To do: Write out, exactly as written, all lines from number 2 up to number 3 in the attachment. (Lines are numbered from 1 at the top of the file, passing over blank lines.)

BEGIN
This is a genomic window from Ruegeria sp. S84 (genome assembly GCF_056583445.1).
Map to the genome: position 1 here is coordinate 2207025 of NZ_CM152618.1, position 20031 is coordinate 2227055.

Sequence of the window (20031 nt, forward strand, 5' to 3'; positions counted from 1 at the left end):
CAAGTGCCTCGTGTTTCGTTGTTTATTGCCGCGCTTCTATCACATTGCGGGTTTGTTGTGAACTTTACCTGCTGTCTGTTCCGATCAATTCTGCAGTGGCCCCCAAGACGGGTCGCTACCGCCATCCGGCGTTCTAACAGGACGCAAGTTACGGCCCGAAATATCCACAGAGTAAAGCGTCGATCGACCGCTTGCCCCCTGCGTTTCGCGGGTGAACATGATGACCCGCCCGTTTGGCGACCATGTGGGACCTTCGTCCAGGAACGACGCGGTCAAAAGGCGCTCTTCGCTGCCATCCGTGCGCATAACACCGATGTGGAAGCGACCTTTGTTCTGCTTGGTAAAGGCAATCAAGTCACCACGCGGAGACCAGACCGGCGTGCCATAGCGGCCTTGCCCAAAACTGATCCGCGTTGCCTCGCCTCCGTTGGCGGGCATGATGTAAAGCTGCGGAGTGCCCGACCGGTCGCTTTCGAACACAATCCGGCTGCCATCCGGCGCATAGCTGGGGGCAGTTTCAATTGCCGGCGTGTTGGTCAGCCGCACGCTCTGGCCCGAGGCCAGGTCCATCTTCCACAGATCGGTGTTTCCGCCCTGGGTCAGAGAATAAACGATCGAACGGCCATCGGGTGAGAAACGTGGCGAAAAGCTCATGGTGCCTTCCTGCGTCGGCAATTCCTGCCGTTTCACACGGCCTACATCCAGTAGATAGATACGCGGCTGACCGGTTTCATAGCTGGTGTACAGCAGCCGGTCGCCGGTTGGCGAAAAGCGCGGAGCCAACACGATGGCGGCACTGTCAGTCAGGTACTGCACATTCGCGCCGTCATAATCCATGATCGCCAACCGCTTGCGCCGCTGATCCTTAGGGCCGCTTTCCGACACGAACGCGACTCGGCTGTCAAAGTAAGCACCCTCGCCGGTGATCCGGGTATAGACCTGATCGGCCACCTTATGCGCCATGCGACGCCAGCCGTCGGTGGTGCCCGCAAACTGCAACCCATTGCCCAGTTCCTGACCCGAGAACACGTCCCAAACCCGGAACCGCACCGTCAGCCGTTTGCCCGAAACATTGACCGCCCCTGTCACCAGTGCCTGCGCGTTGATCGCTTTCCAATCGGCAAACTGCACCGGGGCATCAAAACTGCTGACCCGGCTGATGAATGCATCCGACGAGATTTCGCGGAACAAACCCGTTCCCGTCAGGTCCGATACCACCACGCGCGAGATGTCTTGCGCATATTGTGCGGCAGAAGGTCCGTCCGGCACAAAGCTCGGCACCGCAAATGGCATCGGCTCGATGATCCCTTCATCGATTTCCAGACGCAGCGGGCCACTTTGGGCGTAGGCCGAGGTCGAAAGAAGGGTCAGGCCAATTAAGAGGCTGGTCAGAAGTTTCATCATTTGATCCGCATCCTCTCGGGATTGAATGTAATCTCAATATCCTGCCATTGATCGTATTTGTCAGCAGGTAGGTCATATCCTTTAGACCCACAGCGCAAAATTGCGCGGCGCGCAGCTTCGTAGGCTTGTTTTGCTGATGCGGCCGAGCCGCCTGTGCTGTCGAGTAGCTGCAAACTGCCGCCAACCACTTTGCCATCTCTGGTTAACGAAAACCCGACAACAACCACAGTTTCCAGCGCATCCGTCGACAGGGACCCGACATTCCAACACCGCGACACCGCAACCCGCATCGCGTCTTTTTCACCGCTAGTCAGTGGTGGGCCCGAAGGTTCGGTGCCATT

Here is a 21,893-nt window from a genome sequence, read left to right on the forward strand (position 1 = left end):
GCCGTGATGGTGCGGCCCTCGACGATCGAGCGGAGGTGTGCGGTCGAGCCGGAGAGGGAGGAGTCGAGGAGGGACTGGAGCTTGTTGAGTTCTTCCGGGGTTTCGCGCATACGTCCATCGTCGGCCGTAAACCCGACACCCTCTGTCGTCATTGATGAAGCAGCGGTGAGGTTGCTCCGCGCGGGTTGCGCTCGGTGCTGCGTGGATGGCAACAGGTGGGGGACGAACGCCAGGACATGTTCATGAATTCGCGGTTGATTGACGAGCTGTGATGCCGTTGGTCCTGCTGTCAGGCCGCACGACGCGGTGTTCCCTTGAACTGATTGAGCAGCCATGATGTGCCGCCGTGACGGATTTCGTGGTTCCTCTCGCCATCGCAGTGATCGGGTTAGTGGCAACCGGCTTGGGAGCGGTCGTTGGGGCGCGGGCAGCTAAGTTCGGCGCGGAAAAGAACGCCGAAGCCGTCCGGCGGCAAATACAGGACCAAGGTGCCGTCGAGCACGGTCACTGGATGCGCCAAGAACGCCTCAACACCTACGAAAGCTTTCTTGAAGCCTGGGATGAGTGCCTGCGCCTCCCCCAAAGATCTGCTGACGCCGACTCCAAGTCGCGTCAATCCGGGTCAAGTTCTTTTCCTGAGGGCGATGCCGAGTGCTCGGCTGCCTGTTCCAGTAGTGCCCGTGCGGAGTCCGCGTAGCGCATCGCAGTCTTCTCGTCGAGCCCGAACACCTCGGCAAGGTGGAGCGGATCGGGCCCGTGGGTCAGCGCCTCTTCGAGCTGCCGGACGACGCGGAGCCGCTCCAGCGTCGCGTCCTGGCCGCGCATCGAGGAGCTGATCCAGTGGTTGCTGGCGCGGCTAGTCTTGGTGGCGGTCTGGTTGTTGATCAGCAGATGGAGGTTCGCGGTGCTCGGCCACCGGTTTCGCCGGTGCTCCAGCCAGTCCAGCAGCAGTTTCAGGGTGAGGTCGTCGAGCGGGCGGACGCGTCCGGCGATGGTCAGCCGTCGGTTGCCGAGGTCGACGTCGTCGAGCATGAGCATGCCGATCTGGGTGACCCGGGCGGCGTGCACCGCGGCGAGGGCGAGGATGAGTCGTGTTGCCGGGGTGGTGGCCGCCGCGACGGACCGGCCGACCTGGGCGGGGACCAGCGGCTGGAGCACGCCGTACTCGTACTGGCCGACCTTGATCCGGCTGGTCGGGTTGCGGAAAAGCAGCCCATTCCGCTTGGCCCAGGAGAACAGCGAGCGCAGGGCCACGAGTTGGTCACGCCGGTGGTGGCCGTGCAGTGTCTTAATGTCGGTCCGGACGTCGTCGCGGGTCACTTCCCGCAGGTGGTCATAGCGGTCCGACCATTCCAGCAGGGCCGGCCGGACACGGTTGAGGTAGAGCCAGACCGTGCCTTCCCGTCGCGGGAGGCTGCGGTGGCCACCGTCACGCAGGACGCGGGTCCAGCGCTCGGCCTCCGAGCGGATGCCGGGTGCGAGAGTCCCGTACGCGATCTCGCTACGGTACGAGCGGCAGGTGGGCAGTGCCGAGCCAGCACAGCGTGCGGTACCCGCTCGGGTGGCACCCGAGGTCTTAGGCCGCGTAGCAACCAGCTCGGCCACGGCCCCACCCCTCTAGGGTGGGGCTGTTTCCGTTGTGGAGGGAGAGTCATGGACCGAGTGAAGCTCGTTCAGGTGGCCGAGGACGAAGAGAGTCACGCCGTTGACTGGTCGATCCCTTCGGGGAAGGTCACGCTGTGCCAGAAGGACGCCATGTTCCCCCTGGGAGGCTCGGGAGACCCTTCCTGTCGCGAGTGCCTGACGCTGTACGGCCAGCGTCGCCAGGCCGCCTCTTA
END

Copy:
Map to the genome: position 1 here is coordinate 2207025 of NZ_CM152618.1, position 20031 is coordinate 2227055.

Sequence of the window (20031 nt, forward strand, 5' to 3'; positions counted from 1 at the left end):